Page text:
For artist Kerry James Marshall, black is more than a colour. In his work, especially his paintings, black is an idea inspired by the virtual absence of black people from the history of western art. You could call it a political black but it’s usually way too layered for such a single, reductive reading.
Even if you say that you don’t like political art, Marshall’s work is so technically accomplished that you can’t help but like what he’s created. Marshall’s work is both conceptually layered and visually rewarding.
A great example of that is Invisible Man, one of the works in a solo show of Marshall’s paintings, drawings and sculpture at the Rennie Museum.
The painting shares the same title with the novel by Ralph Ellison published in 1952 about an unnamed narrator aware of his social invisibility as an African-American.
In Marshall’s painting, the unnamed figure is depicted as black on a black background. Seen from the front, the figure blends into its surrounding. Only from the side, with the light raking across the surface, can you barely see his body. He’s also censored with two black rectangles over his genitals and the top of his head, both of which effectively deny and draw attention to his sexuality and intelligence.
What stands out, however, are the whites of his eyes and his smile. The white teeth in two rows make his smile looks skeletal, perhaps slightly mocking. As I looked at his smile and his near invisibility I couldn’t help but think that maybe the expression was one of surprise at being found in an art gallery — a historical place of exclusion for black men like him.
The shape of the smile comes from a 1961 horror film called Mr. Sardonicus that Marshall (who loves the genre) said taught him the meaning of irony. In the film, the lead character’s face is locked in a permanent, horrific grin after he opens his dead father’s coffin to get a winning lottery ticket.
In an interview in front of the painting, Marshall talked about Invisible Man as one example of his black on black paintings.
“The idea of that sardonic, devilish grin, stuck with me,” Marshall said.
He said he was interested in making black chromatically complex. Even though the black of the background looks black, it is, he explained, a very dark, dark green.
“That was part of the reason for the paintings in the first place: to break the notion that blackness was a reductive condition, that it couldn’t be more complex, and that you couldn’t make a painting with just black.”
It’s displayed at the Rennie Museum in its own little exhibition alcove. Instead of being surrounded by walls painted in traditional art gallery white, they’re a dark grey chosen by Marshall. The subdued lighting brings out the painting’s subtleties.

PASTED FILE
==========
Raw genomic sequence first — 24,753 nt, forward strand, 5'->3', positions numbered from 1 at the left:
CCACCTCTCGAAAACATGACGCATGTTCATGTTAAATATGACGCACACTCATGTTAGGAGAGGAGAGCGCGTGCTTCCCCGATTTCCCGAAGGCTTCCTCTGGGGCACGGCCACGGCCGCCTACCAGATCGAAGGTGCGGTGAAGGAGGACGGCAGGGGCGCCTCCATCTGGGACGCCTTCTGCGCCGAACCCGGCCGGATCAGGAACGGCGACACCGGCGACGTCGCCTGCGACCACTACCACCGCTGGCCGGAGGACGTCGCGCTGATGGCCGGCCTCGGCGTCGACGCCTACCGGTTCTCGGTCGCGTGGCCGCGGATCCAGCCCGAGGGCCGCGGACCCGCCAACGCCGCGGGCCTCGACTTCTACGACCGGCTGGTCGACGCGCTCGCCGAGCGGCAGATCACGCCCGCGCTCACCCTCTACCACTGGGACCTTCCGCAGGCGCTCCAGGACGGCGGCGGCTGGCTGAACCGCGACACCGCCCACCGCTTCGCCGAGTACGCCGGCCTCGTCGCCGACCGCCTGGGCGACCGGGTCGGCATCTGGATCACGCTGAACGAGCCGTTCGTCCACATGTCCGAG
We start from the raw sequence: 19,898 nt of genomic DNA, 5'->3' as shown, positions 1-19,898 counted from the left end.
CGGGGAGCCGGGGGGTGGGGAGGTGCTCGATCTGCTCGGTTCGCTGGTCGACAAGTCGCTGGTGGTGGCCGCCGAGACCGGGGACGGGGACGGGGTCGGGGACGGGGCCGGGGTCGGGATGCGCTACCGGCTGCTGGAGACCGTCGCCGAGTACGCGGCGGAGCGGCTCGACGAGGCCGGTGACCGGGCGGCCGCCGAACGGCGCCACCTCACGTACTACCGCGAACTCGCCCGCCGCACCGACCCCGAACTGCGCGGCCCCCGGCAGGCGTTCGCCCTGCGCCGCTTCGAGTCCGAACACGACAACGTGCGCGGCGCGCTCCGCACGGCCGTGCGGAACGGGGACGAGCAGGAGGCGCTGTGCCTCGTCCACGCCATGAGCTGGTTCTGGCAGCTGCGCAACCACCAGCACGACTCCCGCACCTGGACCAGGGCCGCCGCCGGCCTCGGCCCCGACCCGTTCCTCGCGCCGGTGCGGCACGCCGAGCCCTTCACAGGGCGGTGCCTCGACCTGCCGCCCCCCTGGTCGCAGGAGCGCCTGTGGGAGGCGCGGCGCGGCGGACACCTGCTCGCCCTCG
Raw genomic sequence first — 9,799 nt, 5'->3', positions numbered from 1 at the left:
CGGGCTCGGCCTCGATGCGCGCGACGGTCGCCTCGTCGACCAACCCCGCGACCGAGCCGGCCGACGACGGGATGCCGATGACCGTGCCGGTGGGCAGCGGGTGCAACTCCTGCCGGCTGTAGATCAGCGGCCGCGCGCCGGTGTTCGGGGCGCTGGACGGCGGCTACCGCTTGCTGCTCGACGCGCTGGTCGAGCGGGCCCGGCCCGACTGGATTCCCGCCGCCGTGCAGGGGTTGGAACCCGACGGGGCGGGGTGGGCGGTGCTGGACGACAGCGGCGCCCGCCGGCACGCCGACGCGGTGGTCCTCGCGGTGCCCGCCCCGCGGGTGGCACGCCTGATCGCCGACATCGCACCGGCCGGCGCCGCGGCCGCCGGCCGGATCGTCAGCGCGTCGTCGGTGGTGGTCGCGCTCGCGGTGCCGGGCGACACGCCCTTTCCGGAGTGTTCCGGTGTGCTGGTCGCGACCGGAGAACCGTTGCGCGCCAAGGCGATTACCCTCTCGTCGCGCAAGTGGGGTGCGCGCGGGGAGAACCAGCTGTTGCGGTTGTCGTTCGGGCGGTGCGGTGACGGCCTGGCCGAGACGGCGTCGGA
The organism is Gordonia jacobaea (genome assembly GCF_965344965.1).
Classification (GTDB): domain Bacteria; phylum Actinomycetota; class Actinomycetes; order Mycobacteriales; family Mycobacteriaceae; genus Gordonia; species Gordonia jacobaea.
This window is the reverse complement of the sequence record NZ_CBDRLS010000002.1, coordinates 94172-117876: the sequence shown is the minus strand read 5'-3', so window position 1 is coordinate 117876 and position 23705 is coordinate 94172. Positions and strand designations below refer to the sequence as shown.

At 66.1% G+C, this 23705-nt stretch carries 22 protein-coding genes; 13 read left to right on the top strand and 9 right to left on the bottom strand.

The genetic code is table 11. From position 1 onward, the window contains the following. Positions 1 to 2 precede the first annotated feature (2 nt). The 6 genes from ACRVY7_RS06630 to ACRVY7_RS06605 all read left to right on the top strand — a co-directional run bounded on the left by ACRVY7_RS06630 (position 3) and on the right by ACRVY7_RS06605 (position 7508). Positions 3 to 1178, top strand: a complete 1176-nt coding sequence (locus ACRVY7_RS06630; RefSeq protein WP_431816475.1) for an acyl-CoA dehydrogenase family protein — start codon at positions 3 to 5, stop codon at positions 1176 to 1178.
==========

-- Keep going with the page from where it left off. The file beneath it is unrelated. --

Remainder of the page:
“Depending on how the picture is lit or where you’re standing, you can alternatively see and not see the figure,” he said.
“It would emerge and become submerged in the ground. A kind of simultaneity — presence and absence, visibility and invisibility. It’s about seeing and not seeing. That’s something everybody can get into. It’s not an issue peculiar to black people.”
Invisible Man is one of 33 works by Marshall in the exhibition Kerry James Marshall: Collected Works at the Rennie. The works span 32 years of Marshall’s career and several were recently in a major Marshall retrospective that toured three museums the U.S. including the Metropolitan Museum of Art in New York.
One of the paintings in that touring retrospective was Past Times. It made headlines on its own recently when it was sold at Sotheby’s auction in New York for $21.1 million — four times the previous high for a Marshall painting.
The sale was noteworthy for several reasons including the fact that it was the most ever paid for the work of a living African-American artist. It was later revealed that the painting was bought by Sean Combs, a.k.a. Puff Daddy, the Grammy Award-wining music producer and rapper.
The New York Times described Past Times as a “monumental painting by Kerry James Marshall with a narrative centered on black experiences.”
At the Rennie, Marshall said in an interview that most people have missed the significance of Combs buying his painting in the auction.
Historically, Marshall pointed out that black people have not competed well in capital markets. Black bodies have been used to make profits for other people, he said, but rarely for themselves.
“The import of (the purchase), I think, is missed on a lot of people,” he said.
“I don’t know if a lot of people recognize what that really represents: this is probably the first instance in the history of the art world where a black person competed in a capital competition and won.”
He later went on to say that his job was to “make better pictures than the picture I made last time — not to make more expensive pictures than I made the last time.”
The Kerry James Marshall exhibition is open to the public at the Rennie Museum from Saturday, June 6 to Saturday, Nov. 3. The works, drawn entirely from the Rennie Collection, represent the largest private collection of works by Marshall. Bob Rennie is the founder of the Rennie Museum.
There is no admission to see an exhibition at the Rennie, located in the Wing Sang Building at 51 East Pender. But you have to book a tour online at the available times on a Tuesday, Wednesday or Saturday. A tour is about 50 minutes long.
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